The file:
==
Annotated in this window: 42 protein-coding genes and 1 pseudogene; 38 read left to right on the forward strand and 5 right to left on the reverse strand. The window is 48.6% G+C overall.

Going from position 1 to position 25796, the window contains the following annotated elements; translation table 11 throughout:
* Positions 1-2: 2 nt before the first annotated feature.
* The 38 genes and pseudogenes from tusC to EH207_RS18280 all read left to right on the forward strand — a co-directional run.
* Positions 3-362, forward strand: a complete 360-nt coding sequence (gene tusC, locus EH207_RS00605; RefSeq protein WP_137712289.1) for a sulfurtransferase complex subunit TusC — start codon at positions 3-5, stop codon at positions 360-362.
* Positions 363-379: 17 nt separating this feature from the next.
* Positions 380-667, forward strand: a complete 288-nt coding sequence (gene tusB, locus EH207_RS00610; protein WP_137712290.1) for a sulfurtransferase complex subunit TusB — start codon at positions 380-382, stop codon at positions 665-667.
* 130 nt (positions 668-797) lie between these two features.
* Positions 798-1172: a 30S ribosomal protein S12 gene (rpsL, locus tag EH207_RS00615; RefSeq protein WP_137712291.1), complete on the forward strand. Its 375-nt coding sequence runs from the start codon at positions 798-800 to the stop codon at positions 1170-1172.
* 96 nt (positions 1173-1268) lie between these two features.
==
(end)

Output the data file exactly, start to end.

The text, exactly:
Annotated in this window: 42 protein-coding genes and 1 pseudogene; 38 read left to right on the forward strand and 5 right to left on the reverse strand. The window is 48.6% G+C overall.

Going from position 1 to position 25796, the window contains the following annotated elements; translation table 11 throughout:
* Positions 1-2: 2 nt before the first annotated feature.
* The 38 genes and pseudogenes from tusC to EH207_RS18280 all read left to right on the forward strand — a co-directional run.
* Positions 3-362, forward strand: a complete 360-nt coding sequence (gene tusC, locus EH207_RS00605; RefSeq protein WP_137712289.1) for a sulfurtransferase complex subunit TusC — start codon at positions 3-5, stop codon at positions 360-362.
* Positions 363-379: 17 nt separating this feature from the next.
* Positions 380-667, forward strand: a complete 288-nt coding sequence (gene tusB, locus EH207_RS00610; protein WP_137712290.1) for a sulfurtransferase complex subunit TusB — start codon at positions 380-382, stop codon at positions 665-667.
* 130 nt (positions 668-797) lie between these two features.
* Positions 798-1172: a 30S ribosomal protein S12 gene (rpsL, locus tag EH207_RS00615; RefSeq protein WP_137712291.1), complete on the forward strand. Its 375-nt coding sequence runs from the start codon at positions 798-800 to the stop codon at positions 1170-1172.
* 96 nt (positions 1173-1268) lie between these two features.